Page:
Economic policy governance a must if good governance to succeed:

Part II

Monday, 31 August 2020 00:22 -     - {{hitsCtrl.values.hits}}

Gotabaya Rajapaksa

 Mahinda Rajapaksa


An alert reader of the previous part in this series has warned me that without knowing what the proposed 20th Amendment would contain we should not jump to conclusions about fate of the 19th Amendment. According to him, there are some good parts of that amendment like the independent commissions and the strengthened Constitutional Council or CC that need be retained after addressing to their existing weaknesses.

He opines that CC was made a mockery by the Speaker in the previous Parliament by refusing to accept the group led by the present Prime Minister Mahinda Rajapaksa as the main opposition in Parliament. As a result, he could not serve CC as the Leader of Opposition despite his majority in the opposition in Parliament. 

What this reader says is true. If institutions that are set up under the Constitution are twisted to serve the personal agendas of those in power, good governance becomes a derogatory conception. This was indeed what happened to the good concept of good governance during the rule of the previous Yahapalana government. This pitfall should be avoided by the present government and society should always be on alert to prevent it from falling into that trap. 

In this part, we look at how economic policy governance should be designed and implemented to attain the goals of the wider concept of good governance. 

 

Economic policy governance

The rationale of economic policy governance could be explained by drawing on the viewpoints expressed by French economist, philosopher and legislator Frédéric Bastiat in two of his publications, one in 1848 and the other in 1850. In the first publication, ‘Selected Essays in Political Economy’, Bastiat has distinguished between a bad economist and a good economist. 

A bad economist would see only what is seen at the moment and upholds a policy if it contains, at the very first glance, perceived benefits to society. A good economist would see through the effects of the policy that would come subsequently as well. Since such subsequent effects cannot be seen, they have to be foreseen. A good economist, therefore, confines himself to both seen and to be foreseen.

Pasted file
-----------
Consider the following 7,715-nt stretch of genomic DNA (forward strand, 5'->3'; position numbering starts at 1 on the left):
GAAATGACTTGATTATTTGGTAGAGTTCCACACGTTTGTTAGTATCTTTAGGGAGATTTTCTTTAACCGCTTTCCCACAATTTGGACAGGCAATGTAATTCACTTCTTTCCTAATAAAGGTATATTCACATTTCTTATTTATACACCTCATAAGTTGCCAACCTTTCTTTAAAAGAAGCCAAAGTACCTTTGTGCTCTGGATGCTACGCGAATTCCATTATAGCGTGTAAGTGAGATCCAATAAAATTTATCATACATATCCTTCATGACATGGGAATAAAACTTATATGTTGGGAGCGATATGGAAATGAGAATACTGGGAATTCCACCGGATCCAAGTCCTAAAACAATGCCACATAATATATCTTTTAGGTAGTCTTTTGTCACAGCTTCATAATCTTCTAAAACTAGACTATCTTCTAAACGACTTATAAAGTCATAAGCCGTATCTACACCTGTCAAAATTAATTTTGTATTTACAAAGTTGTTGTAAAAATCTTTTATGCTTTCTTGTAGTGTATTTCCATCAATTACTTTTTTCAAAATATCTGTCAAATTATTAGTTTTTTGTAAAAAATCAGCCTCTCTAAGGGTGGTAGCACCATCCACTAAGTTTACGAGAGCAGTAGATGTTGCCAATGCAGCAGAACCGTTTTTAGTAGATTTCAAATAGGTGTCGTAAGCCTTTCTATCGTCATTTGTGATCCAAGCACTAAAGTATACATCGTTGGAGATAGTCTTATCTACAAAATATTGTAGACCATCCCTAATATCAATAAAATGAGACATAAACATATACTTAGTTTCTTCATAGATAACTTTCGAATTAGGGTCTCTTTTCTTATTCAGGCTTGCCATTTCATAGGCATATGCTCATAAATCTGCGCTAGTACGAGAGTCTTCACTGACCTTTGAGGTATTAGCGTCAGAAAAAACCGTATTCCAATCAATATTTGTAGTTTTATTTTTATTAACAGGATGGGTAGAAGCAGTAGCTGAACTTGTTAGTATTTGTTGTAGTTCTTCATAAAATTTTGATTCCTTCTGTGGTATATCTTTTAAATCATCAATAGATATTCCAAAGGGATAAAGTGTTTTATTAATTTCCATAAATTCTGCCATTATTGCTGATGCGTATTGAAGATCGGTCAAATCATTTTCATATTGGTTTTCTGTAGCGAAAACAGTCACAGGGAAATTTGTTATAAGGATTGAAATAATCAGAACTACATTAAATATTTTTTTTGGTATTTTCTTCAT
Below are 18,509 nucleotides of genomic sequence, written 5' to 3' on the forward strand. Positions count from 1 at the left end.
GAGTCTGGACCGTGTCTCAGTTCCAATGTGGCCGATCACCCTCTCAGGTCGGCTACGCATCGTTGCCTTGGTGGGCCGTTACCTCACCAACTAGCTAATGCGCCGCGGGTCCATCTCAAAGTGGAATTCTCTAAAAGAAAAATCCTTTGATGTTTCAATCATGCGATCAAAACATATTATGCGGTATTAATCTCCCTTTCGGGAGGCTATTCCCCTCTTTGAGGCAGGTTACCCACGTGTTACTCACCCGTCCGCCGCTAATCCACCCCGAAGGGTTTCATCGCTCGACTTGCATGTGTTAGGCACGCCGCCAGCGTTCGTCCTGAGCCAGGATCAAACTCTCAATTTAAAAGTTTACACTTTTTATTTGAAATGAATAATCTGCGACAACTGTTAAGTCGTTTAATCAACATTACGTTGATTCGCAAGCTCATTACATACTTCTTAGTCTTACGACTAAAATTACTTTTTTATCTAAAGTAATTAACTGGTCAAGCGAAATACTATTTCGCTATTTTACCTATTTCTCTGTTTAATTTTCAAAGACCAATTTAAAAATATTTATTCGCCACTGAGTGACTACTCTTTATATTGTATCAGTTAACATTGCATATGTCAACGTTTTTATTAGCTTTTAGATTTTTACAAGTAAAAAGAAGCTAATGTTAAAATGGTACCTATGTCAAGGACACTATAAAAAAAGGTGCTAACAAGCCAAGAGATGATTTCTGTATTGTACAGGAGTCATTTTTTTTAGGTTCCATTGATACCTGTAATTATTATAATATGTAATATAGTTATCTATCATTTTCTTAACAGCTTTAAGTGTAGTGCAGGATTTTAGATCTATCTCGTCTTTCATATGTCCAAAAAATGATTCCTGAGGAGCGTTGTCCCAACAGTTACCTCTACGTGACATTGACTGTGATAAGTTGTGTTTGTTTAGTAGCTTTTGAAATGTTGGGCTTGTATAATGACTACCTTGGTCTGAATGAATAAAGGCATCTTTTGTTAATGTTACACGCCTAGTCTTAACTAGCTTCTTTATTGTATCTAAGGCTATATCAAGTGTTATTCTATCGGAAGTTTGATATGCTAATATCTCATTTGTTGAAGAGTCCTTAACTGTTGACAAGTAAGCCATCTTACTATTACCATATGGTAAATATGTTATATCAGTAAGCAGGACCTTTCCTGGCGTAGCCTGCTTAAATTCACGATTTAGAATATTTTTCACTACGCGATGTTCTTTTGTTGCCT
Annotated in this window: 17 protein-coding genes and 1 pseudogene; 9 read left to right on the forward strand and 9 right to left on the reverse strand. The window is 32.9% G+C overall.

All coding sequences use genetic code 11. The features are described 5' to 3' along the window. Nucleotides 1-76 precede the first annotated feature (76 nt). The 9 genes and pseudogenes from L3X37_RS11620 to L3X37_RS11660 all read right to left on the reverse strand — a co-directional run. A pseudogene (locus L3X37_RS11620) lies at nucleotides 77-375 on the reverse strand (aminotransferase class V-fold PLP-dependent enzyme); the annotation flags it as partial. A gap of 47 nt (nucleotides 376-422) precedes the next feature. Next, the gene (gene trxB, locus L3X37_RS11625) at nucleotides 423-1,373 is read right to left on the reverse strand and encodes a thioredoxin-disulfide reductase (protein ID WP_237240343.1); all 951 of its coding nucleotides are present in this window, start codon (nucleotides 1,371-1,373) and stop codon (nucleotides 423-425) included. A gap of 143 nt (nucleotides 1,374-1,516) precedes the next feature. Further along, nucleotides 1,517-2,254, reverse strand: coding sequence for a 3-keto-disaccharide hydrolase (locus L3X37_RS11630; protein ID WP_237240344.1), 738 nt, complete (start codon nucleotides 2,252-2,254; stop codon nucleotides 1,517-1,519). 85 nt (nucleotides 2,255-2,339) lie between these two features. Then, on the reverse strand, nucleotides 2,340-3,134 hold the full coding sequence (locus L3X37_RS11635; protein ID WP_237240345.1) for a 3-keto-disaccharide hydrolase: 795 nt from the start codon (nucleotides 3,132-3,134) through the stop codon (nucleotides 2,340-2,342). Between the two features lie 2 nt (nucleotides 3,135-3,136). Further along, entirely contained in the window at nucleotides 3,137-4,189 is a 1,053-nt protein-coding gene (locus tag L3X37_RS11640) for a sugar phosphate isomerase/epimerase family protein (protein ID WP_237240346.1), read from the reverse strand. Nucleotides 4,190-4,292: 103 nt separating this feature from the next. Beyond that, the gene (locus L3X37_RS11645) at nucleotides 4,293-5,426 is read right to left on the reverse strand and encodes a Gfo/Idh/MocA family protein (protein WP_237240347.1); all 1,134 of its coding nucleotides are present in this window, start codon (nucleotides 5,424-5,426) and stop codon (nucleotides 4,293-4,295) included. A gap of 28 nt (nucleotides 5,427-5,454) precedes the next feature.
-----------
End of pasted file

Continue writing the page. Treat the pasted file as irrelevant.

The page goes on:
Economic policies which are being implemented by those economists in the government bureaucracy tend to overlook this ‘to be foreseen’ aspect because such an approach does not serve the objective of their political masters, namely, political expediency. Hence, they uphold only what is seen. If ‘to be foreseen aspects’ bring in unsavoury effects, the policies pass unexpected miseries on people who are supposed to be supported by them. As a result, it is necessary to assess both the ‘seen aspects’ and ‘to be foreseen aspects’ before any policy is introduced. This is the starting point of economic policy governance.

 

Legal powers of governments are to protect property and not to destroy it

Bastiat in his 1850 publication, ‘The Law’, has remarked that law is simply “the collective organisation of the individual right to lawful defence”. The ‘right’ referred to here is the right to person, liberty and property. The lawful defence involves the use of force to defend oneself and not to destroy the right of another to his person, liberty and property. “And this common force”, says Bastiat, “is to do only what the individual forces have a natural and lawful right to do: to protect persons, liberties, and properties; to maintain the right of each, and to cause justice to reign over us all”. 

In such a society, according to Bastiat, order will prevail among the people in thought as well as in deed. It therefore, carries rights as well as responsibilities: right to protect oneself and responsibility not to destroy another’s. If the government does not intervene, says Bastiat, it would cause to develop a system in which people’s wants and their satisfaction would develop in a logical manner. Explains Bastiat this logical manner in The Law: “We would not see poor families seeking literary instruction before they have bread. We would not see cities populated at the expense of rural districts, nor rural districts at the expense of cities. We would not see the great displacements of capital, labour, and population that are caused by legislative decisions.”

 

Labouring is painful, but plundering is easy

Bastiat remarks that man can live and satisfy his wants by using his labour and mental faculties to natural resources ceaselessly, thereby giving birth to ‘property’. But man can also acquire property by plundering the properties developed by others. Since this is the less painful and easier way to acquire property than expending one’s labour, there is a natural tendency, according to Bastiat, for plundering rather than labouring. 

Because of this natural tendency, Bastiat says that neither religion nor morality can stop people from resorting to plundering of property owned by others. Though the force of law is to be used to stop plundering of property, alleges Bastiat, those who wish to plunder would acquire power to make laws that enable them to engage in lawful plundering. The result is a chain of events that converts law, instead of an instrument of protection, to an instrument of lawful plundering. 

 

Governments extract private resources

Modern governments, for practical reasons, cannot be relegated to laissez faire governments with least intervention in the economy, though that has been the most ideal form. Hence, powers have been given to governments to frame economic policies to lead nations to prosperity, a common goal of all nations. These powers enable governments to extract resources from society through taxation, coercive expropriation or generating price inflation in the economy and expend the same back on society.